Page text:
Krakow and Warsaw, Poland

Did you know that it’s really, really far from Brasov to Krakow? Turns out it is. Whaddya know. Most people stop in Budapest or Bratislava or Cluj-Napoca or somewhere on the way, but not me. I’m all about 20 hour train rides with 3 border crossings. I’ve kind of entered an emergency travelling mode now to make sure I get to most of the remaining places I really want to see. Krakow was one of them, and I’ve already been to Budapest, so I went straight from Romania to Poland. But it was worth it cause Krakow was really nice.

The city is beautiful, with a great old town surrounded by the Planty Park, which was really very planty. Polish is funny because a lot of words seem to be just adjectivised versions of English words, like planty. Or I got a sandwich at the delikatesy. There’s a big central square with a big cathedral where every hour, all day long, a trumpeter plays part of a song and then cuts it off sharply to commemorate a trumpter who was killed by an arrow in 1241 as he tried to warn the city about invading Tatars. And it’s a real trumpeter too — I was up in the bell tower one time when he played his little song. I just barely scratched the surface of Krakow, and there’s a lot I skipped. I’ll definitely have to come back sometime, because it seems like a really cool city. Very relaxed, sophisticated vibe. And it was founded by a guy named Prince Krak, which is great.

I took a day trip from Krakow to the Wieliczka Salt Mines, which apparently UNESCO declared one of the 12 most priceless monuments in the world. I searched around on the web for what the other 11 are, but couldn’t find anything. They’re 700 year-old salt mines spanning 300km on 9 levels, that were still actively being mined until 8 years ago (the mining stopped for fear of the town above collapsing if they mined any more). They still produce 20,000 tons of salt every year through groundwater runoff. The really cool thing about them though is that over the centuries miners have carved all kinds of sculptures out of the salt, so there are these figures of dwarves and angels and stuff all over. There’s a sculpture of Goethe, who was one of the first tourists to visit. Also a salt sculpture of Pope John Paul II, in the worlds largest underground chapel, which was enormous, complete with fancy salt chandeliers. It was a really cool place. I had imagined it to be all white salt crystals, but most of the salt had impurities, so really it moslty looked like gray rock, with some veins of pure white salt running through it. The tourguide proved to us that it’s salt by shining a flashlight through the rock — its still very transparent even with the impurities. There were salt stalactites hanging from the ceiling, which grow like a few feet a year, much faster than normal rock stalactites. I learned all about all the various forms salt can take, and about mining practices in the middle ages. Really interesting place.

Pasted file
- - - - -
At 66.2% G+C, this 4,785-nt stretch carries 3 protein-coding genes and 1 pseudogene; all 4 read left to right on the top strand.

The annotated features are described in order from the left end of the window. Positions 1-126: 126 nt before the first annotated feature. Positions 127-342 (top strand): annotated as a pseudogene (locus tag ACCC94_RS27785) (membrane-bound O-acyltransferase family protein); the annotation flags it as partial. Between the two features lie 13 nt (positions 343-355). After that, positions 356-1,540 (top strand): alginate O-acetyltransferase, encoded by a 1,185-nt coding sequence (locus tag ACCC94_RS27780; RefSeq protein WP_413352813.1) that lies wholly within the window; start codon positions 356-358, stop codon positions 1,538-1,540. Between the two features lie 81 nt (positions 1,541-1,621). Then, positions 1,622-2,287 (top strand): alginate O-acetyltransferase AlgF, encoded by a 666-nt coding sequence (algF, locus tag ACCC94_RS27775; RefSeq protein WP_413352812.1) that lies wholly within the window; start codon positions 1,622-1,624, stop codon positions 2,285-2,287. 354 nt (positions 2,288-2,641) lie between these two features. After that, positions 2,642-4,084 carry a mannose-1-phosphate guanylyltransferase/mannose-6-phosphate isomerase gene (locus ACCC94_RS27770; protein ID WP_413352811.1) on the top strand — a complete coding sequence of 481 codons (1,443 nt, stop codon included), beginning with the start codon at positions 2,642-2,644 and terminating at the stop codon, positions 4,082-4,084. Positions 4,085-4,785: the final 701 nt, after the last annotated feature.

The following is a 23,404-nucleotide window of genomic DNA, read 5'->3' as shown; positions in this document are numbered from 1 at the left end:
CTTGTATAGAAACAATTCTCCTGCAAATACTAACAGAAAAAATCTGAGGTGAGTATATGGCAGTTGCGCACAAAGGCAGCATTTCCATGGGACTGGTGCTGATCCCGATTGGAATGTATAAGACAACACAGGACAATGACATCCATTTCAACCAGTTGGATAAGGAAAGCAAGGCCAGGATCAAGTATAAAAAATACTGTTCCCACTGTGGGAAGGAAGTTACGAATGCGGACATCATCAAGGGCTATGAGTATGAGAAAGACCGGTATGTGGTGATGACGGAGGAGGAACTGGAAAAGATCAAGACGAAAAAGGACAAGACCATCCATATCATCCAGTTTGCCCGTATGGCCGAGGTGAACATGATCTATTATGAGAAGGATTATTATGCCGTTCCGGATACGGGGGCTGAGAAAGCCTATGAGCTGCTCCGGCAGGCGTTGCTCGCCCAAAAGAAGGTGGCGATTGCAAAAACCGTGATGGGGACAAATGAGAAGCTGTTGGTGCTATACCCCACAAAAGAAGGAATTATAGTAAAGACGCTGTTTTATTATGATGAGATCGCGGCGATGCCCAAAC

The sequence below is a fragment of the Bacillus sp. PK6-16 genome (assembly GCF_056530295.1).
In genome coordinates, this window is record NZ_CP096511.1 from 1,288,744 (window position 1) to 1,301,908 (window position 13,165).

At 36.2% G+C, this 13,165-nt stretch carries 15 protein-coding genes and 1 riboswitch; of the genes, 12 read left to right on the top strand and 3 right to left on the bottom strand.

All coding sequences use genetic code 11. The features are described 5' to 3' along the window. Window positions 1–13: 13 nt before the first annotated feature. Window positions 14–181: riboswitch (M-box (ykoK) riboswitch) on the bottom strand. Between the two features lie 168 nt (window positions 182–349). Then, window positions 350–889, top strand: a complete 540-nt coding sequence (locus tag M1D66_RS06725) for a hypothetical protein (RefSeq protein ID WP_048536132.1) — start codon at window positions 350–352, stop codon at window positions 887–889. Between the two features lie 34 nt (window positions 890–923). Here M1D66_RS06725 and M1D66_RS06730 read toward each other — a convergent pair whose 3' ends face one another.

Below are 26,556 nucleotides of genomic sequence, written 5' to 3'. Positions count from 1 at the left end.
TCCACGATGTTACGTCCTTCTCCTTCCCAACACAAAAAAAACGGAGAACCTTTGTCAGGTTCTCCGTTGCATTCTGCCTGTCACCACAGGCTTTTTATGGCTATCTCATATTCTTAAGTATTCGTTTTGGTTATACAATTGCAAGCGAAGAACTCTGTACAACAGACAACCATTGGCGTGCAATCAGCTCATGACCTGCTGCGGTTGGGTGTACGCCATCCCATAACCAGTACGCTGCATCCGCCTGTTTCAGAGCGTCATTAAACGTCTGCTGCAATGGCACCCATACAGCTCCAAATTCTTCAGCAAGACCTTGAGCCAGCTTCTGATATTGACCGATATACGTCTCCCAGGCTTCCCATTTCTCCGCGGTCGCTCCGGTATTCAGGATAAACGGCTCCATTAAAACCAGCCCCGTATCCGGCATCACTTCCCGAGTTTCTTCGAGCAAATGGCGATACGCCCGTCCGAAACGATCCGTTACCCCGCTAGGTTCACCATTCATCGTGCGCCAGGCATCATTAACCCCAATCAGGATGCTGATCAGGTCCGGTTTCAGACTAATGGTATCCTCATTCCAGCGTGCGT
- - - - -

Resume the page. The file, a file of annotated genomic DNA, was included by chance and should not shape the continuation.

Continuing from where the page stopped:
I also took a day trip to Auschwitz and Birkenau, which as you might expect is not a super uplifting place. There was no Auschwitz Ride or Family Fun Center or anything. It was pretty much just what you would expect Auschwitz to be — we’ve all seen the pictures of the location and the atrocities tons of times before. Actually, Birkenau was just what I expected Auschwitz to be — bleak and deserted and terrible. Auschwitz itself had a lot of pretty trees and birds chirping and stuff that I hadnt counted on. I felt like a totally insensitive jerk walking around taking stupid tourist pictures of myself in front of various awful things. But I worry I wont remember things if I dont take pictures of them, so I do. There were lots of exhibits on the experience of the Holocaust for different groups of people, which were very good, if a bit artsy. There was an interesting one about Germany’s systematic distruction of the Polish people, and the Polish nation. I didn’t know Poles were considered an inferior race as well. Honestly, my experience of Europe is that I’m terrible at telling the difference between the different european ethnicities. I couldnt tell you if a person was from Croatia or Lithuania — they seem to only differ by language, so how anyone can tell a german apart from a pole, I have no idea. Another good exhibit was about the Sinti and Roma in the the holocaust, which is particularly interesting given how much anti-gypsy sentiment you still encounter everywhere in Europe. The Roma are an incredibly poorly understood people. I’d like to learn more about their history sometime. Everything there just makes you amazed at and terrified of what people are capable of, and amazed that the Darfurs and Congos of today are still so ignored.